Quasielastic Light Scattering Studies of Model Bile Systems

  • Norman A. Mazer
  • Martin C. Carey
  • George B. Benedek
Part of the Nato Advanced Study Institutes Series book series (NSSA, volume 34)


Although conventional light scattering techniques have been employed in the study of macromolecules for many years, it has been only in the last decade that measurements of the temporal fluctuations in the scattered intensity have been employed to probe the Brownian movement of macromolecules in solution.1 By these means the quasielastic light scattering (QLS) technique has provided a rapid, accurate and non-invasive method for measuring the translational diffusion coefficients of macromolecules that far surpasses classical diffusion methods. The diffusion coefficient is a parameter that in general will depend on the size of the macro-molecule, and on the thermodynamic and hydrodynamic interaction between the macromolecules. However, even at relatively high macro-molecular concentrations, the interaction effects are often found to be weak and thus the diffusion coefficient can be interpreted directly to provide the hydrodynamic radius of the macromolecule.2 In addition, the QLS technique can also provide information on macromolecular polydispersity, and is therefore quite suited for the study of aggregating systems where polydispersity is often sizeable.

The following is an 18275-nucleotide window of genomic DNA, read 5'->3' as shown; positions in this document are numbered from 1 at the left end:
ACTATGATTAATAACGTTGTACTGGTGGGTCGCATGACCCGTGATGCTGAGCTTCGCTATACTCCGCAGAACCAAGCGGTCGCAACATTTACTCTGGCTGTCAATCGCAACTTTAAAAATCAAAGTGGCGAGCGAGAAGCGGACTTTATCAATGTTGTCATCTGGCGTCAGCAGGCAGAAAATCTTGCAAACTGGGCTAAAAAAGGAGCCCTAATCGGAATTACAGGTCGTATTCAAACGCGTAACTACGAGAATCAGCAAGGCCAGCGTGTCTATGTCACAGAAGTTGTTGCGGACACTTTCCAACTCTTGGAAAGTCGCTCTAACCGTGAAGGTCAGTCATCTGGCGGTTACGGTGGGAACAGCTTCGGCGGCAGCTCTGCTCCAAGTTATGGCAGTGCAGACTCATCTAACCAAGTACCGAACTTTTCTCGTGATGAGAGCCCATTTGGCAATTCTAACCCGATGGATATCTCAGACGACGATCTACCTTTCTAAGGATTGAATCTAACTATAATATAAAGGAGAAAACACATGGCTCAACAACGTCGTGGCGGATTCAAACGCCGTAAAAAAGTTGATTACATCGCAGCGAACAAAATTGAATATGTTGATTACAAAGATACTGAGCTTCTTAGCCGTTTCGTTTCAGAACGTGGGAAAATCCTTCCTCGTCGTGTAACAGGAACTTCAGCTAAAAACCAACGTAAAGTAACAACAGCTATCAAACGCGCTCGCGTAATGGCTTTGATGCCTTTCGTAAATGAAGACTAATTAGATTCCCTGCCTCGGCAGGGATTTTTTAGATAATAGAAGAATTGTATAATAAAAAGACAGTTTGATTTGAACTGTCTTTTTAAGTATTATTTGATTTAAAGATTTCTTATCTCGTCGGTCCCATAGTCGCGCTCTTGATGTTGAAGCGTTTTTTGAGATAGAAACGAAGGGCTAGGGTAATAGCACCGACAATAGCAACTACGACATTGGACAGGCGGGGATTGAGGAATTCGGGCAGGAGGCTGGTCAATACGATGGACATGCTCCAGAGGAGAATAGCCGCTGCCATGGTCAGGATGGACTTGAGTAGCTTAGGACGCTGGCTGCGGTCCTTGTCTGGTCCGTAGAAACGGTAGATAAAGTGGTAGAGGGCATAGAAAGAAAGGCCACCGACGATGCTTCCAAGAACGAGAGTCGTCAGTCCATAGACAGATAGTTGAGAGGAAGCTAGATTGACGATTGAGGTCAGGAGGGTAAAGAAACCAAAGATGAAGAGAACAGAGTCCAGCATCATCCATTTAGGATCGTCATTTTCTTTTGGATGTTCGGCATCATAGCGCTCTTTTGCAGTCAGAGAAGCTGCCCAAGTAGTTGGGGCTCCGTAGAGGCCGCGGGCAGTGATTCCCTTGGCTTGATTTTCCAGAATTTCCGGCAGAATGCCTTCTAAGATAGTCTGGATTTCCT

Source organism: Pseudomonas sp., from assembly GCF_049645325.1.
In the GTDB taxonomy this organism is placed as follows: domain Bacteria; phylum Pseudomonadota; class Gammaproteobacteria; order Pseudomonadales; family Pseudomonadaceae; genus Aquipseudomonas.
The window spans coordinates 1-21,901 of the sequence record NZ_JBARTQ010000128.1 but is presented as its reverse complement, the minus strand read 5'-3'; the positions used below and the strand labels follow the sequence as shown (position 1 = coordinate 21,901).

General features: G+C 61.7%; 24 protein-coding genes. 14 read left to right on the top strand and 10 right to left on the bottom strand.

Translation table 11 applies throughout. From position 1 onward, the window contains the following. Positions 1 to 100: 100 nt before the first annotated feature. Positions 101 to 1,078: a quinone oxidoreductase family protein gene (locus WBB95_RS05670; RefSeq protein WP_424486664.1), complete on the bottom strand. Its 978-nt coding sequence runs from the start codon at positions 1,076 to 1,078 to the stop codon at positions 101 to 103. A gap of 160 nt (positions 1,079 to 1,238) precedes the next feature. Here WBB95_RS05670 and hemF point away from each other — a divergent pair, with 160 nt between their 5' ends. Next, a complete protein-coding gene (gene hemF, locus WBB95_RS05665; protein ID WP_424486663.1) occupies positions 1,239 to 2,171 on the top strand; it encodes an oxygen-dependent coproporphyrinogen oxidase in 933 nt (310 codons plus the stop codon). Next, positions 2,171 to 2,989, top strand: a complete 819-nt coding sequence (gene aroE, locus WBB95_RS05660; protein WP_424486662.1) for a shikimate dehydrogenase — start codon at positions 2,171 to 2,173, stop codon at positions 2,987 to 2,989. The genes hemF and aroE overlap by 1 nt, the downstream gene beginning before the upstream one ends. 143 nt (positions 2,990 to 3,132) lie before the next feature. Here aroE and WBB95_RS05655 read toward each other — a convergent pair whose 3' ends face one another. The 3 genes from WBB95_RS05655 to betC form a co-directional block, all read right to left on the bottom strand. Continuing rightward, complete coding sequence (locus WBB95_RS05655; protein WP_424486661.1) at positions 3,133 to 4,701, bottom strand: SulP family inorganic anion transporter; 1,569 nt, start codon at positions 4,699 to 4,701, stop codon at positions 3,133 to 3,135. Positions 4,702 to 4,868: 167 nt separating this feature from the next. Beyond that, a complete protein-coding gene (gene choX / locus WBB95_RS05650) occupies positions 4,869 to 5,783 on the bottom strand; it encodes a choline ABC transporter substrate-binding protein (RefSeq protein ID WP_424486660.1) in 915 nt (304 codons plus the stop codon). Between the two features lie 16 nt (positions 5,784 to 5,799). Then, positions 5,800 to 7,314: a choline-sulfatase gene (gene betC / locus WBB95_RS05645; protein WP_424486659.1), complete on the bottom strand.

Bile Salt Mixed Micelle Sodium Dodecyl Sulfate Micelle Bile Salt Concentration Micellar Size 
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Copyright information

© Plenum Press, New York 1980

Authors and Affiliations

  • Norman A. Mazer
    • 1
    • 2
    • 3
  • Martin C. Carey
    • 1
    • 2
    • 3
  • George B. Benedek
    • 1
    • 2
    • 3
  1. 1.Massachusetts Institute of TechnologyCambridgeUSA
  2. 2.Department of PhysicsPeter Bent Brigham HospitalBostonUSA
  3. 3.Department of MedicineGastroenterology DivisionUSA

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